Lung Cancer Screening

Lung Cancer

A lung cancer screening is the best way to detect lung cancer at its earliest and most treatable stage. In the United States, lung cancer is the leading cause of cancer death among men and women.

What is Lung Cancer?

Lung cancer starts in the lungs, where it may then spread to other areas of the body. This may include lymph nodes or the brain. Symptoms of lung cancer often don’t appear until an advanced stage.

What are Symptoms of Lung Cancer?

Symptoms may look different for each person. Lung cancer may cause:

  • Coughing that gets worse or doesn’t go away
  • Chest pain
  • Shortness of breath
  • Wheezing
  • Coughing up blood
  • Feeling very tired all the time
  • Weight loss with no known cause
  • Repeated pneumonia and swollen or enlarged lymph nodes in the chest area

Catching lung cancer at an early stage, when it’s most treatable, can save lives. Delaying screening can lead to a later-stage cancer diagnosis, which can be more challenging to treat.

If you’re at high risk of developing lung cancer, a low-dose computerized tomography (CT) scan can find abnormalities before you begin to experience symptoms.

Are You at High Risk?

Older adults with a history of smoking and those who currently smoke are at the highest risk of developing lung cancer. If you currently smoke, you will benefit from screening to look for cancer at its most treatable stage. Although it’s possible for those who don’t smoke to get lung cancer, smoking is the leading cause of this type of cancer.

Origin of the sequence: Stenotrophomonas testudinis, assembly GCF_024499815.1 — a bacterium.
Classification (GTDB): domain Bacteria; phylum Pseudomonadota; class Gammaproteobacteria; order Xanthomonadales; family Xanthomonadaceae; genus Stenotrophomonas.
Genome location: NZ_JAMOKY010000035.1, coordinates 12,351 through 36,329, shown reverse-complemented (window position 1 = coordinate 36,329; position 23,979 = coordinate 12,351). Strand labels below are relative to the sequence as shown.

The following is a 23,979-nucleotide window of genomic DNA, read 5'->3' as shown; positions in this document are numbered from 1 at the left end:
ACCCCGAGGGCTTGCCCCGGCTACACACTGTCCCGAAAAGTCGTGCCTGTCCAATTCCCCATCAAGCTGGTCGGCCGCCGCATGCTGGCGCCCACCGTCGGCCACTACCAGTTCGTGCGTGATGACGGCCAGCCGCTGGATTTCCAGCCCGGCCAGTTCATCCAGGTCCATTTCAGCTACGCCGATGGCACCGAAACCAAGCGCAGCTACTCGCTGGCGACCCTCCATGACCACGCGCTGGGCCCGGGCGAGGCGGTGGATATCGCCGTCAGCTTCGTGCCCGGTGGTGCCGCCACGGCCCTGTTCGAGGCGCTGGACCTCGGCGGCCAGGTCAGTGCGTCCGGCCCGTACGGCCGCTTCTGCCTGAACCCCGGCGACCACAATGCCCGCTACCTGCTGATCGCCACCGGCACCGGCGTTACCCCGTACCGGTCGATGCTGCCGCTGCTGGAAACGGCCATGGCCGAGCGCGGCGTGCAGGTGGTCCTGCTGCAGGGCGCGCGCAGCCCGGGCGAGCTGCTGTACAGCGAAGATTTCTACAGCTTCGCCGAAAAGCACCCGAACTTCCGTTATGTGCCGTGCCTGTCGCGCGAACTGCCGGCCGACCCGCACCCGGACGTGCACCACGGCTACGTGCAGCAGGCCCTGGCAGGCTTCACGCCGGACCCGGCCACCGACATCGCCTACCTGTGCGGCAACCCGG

Consider getting screened if you meet all the following criteria:

  • If you are between the ages of 50 and 77 (age criteria may depend on your insurance company) and are in generally good health
  • If you currently smoke or have quit in the last 15 years
  • If you have a history of smoking for 20 pack years or more. A pack year is smoking an average of one pack of cigarettes per day for one year. For example, a person could have 20 pack years of smoking history after smoking one pack a day for 20 years or two packs a day for 10 years.

Talk with your primary care provider about whether screening is right for you.

Schedule a Wellness Visit

Lung Cancer Screening

A CT scan with a low radiation dose can detect signs of lung cancer. During this screening, the CT scan creates an image of the lungs. Providers use this image to look for any abnormalities. A CT scan only takes a few minutes and is not painful.

Lung cancer screenings are covered by all major insurance companies.